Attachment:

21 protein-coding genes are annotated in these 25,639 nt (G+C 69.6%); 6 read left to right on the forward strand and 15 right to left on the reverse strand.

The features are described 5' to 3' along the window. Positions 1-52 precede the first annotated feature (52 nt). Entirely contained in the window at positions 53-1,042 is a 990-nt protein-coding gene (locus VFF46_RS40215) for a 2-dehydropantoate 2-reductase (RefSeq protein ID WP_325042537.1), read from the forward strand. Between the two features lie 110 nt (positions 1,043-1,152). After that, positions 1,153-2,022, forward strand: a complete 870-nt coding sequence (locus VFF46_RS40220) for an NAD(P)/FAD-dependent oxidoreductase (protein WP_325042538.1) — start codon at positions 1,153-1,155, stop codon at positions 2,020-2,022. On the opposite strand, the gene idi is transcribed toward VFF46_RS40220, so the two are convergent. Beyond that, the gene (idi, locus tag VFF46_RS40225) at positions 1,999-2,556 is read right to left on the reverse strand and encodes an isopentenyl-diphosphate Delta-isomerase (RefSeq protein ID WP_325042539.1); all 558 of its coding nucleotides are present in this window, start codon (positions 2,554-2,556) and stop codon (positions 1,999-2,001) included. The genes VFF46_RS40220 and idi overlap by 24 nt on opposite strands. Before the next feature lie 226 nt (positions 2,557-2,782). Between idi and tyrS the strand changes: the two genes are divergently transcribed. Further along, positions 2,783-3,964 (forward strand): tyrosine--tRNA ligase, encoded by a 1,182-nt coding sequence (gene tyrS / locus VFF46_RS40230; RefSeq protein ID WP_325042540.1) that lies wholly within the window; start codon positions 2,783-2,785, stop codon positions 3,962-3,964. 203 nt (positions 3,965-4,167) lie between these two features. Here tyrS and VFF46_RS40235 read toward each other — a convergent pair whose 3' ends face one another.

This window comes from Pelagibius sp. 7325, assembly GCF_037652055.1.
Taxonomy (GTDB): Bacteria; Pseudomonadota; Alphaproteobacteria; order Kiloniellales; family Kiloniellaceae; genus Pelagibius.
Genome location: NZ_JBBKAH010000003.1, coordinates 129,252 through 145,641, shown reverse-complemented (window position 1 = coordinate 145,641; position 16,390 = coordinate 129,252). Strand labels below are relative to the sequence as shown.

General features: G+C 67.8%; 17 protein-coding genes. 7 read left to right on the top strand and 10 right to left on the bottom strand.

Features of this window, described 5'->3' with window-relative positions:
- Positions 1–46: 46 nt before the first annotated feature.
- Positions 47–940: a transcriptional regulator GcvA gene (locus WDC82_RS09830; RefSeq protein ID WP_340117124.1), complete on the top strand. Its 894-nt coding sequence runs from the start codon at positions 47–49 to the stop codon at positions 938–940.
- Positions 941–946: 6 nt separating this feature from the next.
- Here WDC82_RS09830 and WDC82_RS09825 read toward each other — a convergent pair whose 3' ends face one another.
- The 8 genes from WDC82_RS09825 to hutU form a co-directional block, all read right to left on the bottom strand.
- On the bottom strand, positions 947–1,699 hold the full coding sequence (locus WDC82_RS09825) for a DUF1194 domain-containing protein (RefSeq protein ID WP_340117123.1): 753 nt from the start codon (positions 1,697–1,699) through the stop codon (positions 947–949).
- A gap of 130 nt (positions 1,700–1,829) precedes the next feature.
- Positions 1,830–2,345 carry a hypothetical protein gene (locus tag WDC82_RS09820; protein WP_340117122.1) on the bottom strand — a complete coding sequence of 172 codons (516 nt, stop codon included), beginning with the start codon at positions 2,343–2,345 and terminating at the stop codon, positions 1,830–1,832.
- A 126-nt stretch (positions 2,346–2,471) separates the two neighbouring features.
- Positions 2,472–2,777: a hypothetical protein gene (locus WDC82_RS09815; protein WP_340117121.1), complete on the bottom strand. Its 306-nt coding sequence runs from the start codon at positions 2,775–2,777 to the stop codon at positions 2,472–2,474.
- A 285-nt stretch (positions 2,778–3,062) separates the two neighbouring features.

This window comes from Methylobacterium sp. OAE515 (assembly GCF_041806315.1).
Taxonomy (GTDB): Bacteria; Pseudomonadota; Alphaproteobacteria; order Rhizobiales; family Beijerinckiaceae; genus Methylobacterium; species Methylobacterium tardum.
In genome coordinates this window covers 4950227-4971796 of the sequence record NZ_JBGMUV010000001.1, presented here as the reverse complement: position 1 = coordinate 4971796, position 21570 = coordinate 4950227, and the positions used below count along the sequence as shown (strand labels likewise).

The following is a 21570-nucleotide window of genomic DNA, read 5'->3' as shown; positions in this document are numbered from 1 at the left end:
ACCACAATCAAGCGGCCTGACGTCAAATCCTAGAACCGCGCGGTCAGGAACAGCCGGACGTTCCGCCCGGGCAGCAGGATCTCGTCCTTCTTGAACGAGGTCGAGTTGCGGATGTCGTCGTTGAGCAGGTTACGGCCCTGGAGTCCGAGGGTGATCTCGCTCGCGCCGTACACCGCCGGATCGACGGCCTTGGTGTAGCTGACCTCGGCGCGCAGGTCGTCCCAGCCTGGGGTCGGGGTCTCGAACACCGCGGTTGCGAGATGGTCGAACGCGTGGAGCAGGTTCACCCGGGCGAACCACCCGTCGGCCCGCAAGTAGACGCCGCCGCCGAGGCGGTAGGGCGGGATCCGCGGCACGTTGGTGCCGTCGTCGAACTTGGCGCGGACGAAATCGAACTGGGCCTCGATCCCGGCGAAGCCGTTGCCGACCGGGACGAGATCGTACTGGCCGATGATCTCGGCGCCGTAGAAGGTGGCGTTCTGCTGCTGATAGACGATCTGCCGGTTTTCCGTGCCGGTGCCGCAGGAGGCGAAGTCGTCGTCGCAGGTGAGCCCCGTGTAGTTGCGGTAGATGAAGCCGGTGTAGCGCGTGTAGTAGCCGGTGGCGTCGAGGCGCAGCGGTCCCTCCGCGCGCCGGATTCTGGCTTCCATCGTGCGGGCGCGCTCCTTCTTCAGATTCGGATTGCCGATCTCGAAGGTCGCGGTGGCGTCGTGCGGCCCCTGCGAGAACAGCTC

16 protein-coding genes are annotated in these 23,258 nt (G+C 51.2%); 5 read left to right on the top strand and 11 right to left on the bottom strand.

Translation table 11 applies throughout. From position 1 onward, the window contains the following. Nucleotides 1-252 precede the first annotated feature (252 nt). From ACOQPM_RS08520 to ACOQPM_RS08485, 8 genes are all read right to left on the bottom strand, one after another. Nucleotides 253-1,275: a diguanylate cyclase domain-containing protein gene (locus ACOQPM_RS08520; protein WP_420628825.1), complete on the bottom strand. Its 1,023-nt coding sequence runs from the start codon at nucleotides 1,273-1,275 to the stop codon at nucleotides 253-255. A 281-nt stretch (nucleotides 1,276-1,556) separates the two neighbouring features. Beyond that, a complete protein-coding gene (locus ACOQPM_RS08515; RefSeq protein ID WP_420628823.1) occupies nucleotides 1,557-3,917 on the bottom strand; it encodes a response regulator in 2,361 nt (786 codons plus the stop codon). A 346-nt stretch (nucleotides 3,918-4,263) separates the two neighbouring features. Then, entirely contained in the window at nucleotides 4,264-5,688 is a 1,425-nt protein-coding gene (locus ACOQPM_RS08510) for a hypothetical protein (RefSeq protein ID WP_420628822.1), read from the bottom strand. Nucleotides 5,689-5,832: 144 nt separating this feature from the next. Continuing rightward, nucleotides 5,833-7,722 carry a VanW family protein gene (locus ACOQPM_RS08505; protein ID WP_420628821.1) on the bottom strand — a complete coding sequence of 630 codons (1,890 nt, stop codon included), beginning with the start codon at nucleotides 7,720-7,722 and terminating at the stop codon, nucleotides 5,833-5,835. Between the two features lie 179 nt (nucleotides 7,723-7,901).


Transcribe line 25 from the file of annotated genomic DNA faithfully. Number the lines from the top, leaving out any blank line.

Translation table 11 applies throughout. From position 1 onward, the window contains the following. Nucleotides 1-252 precede the first annotated feature (252 nt). From ACOQPM_RS08520 to ACOQPM_RS08485, 8 genes are all read right to left on the bottom strand, one after another. Nucleotides 253-1,275: a diguanylate cyclase domain-containing protein gene (locus ACOQPM_RS08520; protein WP_420628825.1), complete on the bottom strand. Its 1,023-nt coding sequence runs from the start codon at nucleotides 1,273-1,275 to the stop codon at nucleotides 253-255. A 281-nt stretch (nucleotides 1,276-1,556) separates the two neighbouring features. Beyond that, a complete protein-coding gene (locus ACOQPM_RS08515; RefSeq protein ID WP_420628823.1) occupies nucleotides 1,557-3,917 on the bottom strand; it encodes a response regulator in 2,361 nt (786 codons plus the stop codon). A 346-nt stretch (nucleotides 3,918-4,263) separates the two neighbouring features. Then, entirely contained in the window at nucleotides 4,264-5,688 is a 1,425-nt protein-coding gene (locus ACOQPM_RS08510) for a hypothetical protein (RefSeq protein ID WP_420628822.1), read from the bottom strand. Nucleotides 5,689-5,832: 144 nt separating this feature from the next. Continuing rightward, nucleotides 5,833-7,722 carry a VanW family protein gene (locus ACOQPM_RS08505; protein ID WP_420628821.1) on the bottom strand — a complete coding sequence of 630 codons (1,890 nt, stop codon included), beginning with the start codon at nucleotides 7,720-7,722 and terminating at the stop codon, nucleotides 5,833-5,835. Between the two features lie 179 nt (nucleotides 7,723-7,901).